Turkish President Tayyip Erdogan on Friday announced a decision to reconvert the historic Chora Church, one of the country’s most celebrated Byzantine buildings in Istanbul, into a mosque.
As was the case with Hagia Sophia, the Chora Church was built for Christian worship, but was turned into a mosque after the Ottoman conquest of then-Constantinople in the 16th century. The secular Turkish government turned it into a museum in 1945.
The medieval church — officially called the Church of the Holy Saviour — was built near the ancient city walls of Constantinople, and contains 14th century Byzantine mosaics and frescoes showing scenes from biblical stories. The frescoes were plastered over it was converted into a mosque, but once again showcased when the building was turned into a museum.
Located in Istanbul’s Fatih district, the Chora church was built as part of a wider monastery complex in the fourth century.
In November, Turkey’s Council of State, the country’s highest administrative court, ruled that the 1945 decision was unlawful. In a decree published in the Official Gazette on Friday, Erdogan implemented the order to change its status to a mosque.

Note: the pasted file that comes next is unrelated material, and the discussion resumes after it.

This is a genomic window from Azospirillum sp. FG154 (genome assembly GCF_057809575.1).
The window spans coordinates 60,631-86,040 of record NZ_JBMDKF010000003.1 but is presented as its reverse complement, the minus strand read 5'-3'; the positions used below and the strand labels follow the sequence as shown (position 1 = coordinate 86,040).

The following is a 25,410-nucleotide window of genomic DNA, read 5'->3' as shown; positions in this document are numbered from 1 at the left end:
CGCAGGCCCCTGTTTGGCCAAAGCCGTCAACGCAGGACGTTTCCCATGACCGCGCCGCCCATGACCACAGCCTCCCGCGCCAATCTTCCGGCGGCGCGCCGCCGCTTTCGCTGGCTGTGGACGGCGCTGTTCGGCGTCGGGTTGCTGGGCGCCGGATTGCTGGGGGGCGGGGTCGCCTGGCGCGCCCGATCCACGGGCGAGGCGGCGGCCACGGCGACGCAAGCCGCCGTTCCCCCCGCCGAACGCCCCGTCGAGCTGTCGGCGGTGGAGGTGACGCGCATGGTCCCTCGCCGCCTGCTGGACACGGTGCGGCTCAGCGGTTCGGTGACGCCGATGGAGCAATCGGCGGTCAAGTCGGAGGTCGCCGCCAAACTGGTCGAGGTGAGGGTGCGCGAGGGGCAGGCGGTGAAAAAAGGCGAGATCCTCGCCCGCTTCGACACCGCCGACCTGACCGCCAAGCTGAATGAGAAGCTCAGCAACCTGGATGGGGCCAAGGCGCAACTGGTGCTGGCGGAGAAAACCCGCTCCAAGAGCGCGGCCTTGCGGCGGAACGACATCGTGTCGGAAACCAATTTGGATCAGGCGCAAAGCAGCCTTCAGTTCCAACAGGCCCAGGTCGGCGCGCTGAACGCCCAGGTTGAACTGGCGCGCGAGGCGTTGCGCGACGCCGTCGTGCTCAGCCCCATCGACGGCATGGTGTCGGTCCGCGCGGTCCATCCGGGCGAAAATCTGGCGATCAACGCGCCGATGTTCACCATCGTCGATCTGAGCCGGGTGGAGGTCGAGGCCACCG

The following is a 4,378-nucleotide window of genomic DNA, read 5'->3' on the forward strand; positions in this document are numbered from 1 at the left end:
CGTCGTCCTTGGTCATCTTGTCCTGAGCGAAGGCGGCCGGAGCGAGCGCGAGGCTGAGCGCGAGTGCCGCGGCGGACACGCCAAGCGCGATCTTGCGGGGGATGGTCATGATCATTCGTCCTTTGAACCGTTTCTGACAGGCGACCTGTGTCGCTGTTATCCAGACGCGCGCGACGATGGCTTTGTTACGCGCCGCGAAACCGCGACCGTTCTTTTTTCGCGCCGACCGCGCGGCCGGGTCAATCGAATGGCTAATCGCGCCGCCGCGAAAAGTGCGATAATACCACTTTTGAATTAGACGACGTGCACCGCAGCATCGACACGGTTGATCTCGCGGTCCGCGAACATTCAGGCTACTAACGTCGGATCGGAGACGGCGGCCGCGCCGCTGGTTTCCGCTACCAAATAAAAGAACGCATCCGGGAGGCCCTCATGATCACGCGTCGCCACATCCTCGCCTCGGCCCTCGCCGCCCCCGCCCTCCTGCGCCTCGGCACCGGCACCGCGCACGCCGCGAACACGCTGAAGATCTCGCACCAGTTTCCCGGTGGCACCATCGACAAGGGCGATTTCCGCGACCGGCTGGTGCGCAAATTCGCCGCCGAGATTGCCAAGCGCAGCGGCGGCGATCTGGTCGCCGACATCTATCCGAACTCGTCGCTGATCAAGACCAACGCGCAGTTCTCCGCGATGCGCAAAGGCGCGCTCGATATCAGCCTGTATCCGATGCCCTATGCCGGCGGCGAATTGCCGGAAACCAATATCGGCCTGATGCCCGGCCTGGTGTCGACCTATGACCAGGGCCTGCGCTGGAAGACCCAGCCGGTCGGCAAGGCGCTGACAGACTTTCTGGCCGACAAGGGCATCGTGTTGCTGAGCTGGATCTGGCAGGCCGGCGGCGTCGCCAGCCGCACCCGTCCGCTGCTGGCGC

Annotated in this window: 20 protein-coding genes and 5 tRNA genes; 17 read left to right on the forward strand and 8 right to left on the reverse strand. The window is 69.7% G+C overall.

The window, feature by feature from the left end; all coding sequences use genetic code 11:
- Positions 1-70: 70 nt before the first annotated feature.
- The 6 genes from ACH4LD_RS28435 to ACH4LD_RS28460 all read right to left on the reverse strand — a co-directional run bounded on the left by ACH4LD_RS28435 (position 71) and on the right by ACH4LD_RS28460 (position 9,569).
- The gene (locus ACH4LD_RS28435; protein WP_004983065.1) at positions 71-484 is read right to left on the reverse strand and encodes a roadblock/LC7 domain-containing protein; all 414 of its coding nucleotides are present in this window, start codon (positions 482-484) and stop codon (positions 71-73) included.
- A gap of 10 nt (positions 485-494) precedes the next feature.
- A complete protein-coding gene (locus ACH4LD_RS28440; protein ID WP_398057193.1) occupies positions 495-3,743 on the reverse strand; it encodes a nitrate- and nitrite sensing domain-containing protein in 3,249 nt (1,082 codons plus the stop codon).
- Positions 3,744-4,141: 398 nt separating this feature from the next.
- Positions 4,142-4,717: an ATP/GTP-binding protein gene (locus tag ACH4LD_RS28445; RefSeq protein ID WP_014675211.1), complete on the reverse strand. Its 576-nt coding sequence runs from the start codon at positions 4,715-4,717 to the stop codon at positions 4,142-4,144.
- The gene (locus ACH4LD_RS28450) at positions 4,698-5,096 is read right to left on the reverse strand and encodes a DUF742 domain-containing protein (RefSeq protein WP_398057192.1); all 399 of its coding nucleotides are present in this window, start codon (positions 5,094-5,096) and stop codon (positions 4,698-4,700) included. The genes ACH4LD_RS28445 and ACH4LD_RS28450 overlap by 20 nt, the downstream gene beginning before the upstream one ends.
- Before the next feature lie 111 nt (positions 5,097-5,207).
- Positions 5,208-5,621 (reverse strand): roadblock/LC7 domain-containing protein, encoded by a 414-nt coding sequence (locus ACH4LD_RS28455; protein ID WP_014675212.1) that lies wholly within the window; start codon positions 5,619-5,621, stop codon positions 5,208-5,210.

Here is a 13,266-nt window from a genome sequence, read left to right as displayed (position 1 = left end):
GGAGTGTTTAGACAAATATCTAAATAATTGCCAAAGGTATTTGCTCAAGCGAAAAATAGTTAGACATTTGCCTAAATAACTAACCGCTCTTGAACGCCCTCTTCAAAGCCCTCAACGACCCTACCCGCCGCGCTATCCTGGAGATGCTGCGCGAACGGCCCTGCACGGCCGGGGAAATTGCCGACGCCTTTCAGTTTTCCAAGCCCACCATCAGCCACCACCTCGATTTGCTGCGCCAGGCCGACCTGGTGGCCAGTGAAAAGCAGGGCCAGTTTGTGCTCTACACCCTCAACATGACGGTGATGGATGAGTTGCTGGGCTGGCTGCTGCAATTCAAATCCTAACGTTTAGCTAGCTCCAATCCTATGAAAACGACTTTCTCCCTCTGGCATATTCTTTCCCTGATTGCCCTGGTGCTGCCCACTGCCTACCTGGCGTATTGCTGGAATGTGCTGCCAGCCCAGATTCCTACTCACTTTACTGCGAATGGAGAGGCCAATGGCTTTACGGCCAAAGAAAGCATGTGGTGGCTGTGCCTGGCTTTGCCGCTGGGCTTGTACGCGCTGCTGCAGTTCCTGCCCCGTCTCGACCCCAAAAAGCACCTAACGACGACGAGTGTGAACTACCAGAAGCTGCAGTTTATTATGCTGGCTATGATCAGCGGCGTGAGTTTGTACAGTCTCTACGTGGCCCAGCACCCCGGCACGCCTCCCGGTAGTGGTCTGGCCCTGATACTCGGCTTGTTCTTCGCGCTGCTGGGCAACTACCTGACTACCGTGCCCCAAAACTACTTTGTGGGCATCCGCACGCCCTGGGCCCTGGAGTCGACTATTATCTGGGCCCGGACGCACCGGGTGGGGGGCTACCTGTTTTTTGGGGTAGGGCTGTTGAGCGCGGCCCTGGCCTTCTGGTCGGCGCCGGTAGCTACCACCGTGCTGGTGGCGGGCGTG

The decision by Erdogan to turn Hagia Sophia into a museum was criticized by church leaders and several Western countries, including Pope Francis, who during his July 12 Sunday Angelus prayer said he was “pained” by the decision.
Erdogan answered the pope by sending him an invitation to the first Muslim prayer service in the new mosque, held in late July, the first in 86 years.
On Friday, after the news broke of Erdogan’s decision, Maltese Catholic Archbishop Charles Scicluna tweeted the news saying it was “very sad indeed.”
During Muslim worship, Hagia Sophia’s famous Christian iconography and mosaics are covered by a screen in adherence to Islamic practice banning the images of persons in mosques. It’s unclear what will happen to the frescoes and mosaics in Chora, which like the Hagia Sophia, is a UNESCO World Heritage site.
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